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Rape in Chicago

Race, Myth, and the Courts

Dawn Rae Flood

Publication Year: 2012

Spanning a period of four tumultuous decades from the mid-1930s through the mid-1970s, this study reassesses the ways in which Chicagoans negotiated the extraordinary challenges of rape, as either victims or accused perpetrators. Drawing on extensive trial testimony, government reports, and media coverage, Dawn Rae Flood examines how individual men and women, particularly African Americans, understood and challenged rape myths and claimed their right to be protected as American citizens--protected by the State against violence, and protected from the State's prejudicial investigations and interrogations. Flood shows how defense strategies, evolving in concert with changes in the broader cultural and legal environment, challenged assumptions about black criminality while continuing to deploy racist and sexist stereotypes against the victims. _x000B__x000B_Thoughtfully combining legal studies, medical history, and personal accounts, Flood pays special attention to how medical evidence was considered in rape cases and how victim-patients were treated by hospital personnel. She also analyzes medical testimony in modern rape trials, tracing the evolution of contemporary "rape kit" procedures as shaped by legal requirements, trial strategies, feminist reform efforts, and women's experiences.

Published by: University of Illinois Press

Title Page, Copyright, Dedication

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Acknowledgments

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pp. ix-xi

After more than a decade of research and writing on the topic of rape myths and rape trials in a modern city, I assumed that I would feel great satisfaction in finally sitting down to acknowledge those who have helped me along the way. Instead, I find myself...

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Introduction: “An Accusation Easily to Be Made”

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pp. 1-20

Rape. The word itself grips the public imagination with a sense of horror, fear, and perhaps even morbid fascination. Familiar responses include sympathy and support for the victims, outrage at the perpetrators, and an understandable concern for personal safety...

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1. Rape Victims and the Modern Justice System

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pp. 21-47

On the evening of November 21, 1936, thirty-eight year old Anna Brasy, a white woman who sang soprano in her church choir, finished practice and went home. She lived with her mother and brother in a Lincoln Square apartment on Chicago’s north side...

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2. The Power of Racial Rape Myths after World War II

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pp. 48-73

In 1939, jazz singer Billie Holiday first performed Strange Fruit, an emotionally intense song about African Americans lynched in the South. Holiday released the song that year on an independent label because her regular one, Columbia, was not interested...

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3. Black Victims and Postwar Trial Strategies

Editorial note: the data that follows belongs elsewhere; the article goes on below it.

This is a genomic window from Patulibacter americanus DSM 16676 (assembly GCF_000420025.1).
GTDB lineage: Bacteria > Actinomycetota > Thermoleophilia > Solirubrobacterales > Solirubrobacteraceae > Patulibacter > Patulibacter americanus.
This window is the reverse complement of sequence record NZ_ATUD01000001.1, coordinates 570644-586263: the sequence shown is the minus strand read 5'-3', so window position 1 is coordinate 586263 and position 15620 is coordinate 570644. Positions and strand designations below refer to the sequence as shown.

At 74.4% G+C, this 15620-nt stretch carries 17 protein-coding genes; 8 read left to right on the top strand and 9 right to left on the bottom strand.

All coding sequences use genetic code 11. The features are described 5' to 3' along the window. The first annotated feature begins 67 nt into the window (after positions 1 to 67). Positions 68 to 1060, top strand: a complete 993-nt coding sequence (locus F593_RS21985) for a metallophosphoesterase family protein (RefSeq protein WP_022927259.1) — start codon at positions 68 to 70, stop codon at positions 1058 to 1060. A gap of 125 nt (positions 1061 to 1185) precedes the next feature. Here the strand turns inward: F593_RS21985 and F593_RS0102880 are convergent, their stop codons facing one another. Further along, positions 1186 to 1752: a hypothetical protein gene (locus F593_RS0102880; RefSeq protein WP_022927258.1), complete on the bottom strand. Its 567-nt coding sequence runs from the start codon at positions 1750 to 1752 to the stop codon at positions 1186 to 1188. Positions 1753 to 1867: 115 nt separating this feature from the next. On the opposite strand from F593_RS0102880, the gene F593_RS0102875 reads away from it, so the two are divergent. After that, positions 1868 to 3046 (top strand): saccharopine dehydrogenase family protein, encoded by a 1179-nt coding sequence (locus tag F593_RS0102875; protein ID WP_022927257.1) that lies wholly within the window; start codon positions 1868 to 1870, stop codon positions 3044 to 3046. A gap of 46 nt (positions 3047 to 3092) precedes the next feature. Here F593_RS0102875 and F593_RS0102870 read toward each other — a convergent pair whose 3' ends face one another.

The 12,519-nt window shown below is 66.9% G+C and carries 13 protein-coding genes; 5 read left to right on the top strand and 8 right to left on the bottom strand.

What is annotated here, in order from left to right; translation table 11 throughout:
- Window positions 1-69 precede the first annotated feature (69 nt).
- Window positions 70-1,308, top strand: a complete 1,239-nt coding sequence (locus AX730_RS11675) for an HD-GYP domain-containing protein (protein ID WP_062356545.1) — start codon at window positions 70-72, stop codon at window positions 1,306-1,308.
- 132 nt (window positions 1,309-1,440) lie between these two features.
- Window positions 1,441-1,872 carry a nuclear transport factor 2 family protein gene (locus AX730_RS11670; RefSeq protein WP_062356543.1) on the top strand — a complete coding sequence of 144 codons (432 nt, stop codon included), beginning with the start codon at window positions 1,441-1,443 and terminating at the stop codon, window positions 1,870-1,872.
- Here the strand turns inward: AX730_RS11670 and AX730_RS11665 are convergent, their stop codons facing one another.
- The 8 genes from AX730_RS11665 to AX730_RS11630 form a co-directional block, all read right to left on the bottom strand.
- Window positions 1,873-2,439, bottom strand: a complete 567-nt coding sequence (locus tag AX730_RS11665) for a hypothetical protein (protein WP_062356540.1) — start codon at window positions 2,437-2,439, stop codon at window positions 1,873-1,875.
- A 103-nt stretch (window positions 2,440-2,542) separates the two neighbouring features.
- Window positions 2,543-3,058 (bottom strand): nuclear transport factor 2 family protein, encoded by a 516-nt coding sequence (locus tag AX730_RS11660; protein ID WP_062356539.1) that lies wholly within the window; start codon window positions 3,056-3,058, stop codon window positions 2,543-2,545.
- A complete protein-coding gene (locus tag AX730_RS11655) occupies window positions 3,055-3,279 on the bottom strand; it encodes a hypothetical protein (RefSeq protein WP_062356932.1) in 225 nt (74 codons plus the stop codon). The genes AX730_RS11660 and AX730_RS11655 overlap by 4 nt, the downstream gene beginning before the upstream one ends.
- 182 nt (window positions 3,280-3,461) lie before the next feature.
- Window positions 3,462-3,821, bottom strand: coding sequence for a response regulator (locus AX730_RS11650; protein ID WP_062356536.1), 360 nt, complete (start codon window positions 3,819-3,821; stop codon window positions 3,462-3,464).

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pp. 74-100

In February 1959, Bernice Briggs appeared in court to testify against rape defendant Lawrence White, whom she accused of sexually attacking her the previous year. When she began recounting the circumstances that led up to the assault, Briggs quickly identified the...

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4. Order in the Court

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pp. 101-129

During the 1960s the United States Supreme Court, under the leadership of Chief Justice Earl Warren, handed down a series of opinions that altered the structure of criminal trials across the country. Following legal trends of the postwar era, the high court standardized...

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5. Second-Wave Feminists (Re)Discover Rape

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pp. 130-156

On a summer day in 1975, real estate agent Lori Grisco met James Dvornik, her former neighbor, about a potential sale. They had been friendly before Dvornik got divorced and moved from the neighborhood, so she agreed to discuss the details of her company’s...

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Conclusion: Ripped from the Headlines

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pp. 157-170

During the spring of 1989, a horrifying story appeared in the New York City media before capturing the nation’s attention with its appalling yet arguably familiar tone. For weeks, newspapers reported on the vicious beating and rape of a white woman, a...

Appendix: Case File Data

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pp. 171-176

Notes

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pp. 177-211

Bibliography

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pp. 213-227

Index

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pp. 229-235

About the Author, Further Reading, Publication Information

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E-ISBN-13: 9780252094415
Print-ISBN-13: 9780252036897

Page Count: 256
Publication Year: 2012

Series Title: Women in American History

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Subject Headings

  • Rape -- Illinois -- Chicago -- History.
  • Rape -- Public opinion -- History.
  • Rape victims -- Illinois -- Chicago.
  • African Americans -- Sexual behavior -- Illinois -- Chicago.
  • Discrimination in criminal justice administration -- Illinois -- Chicago.
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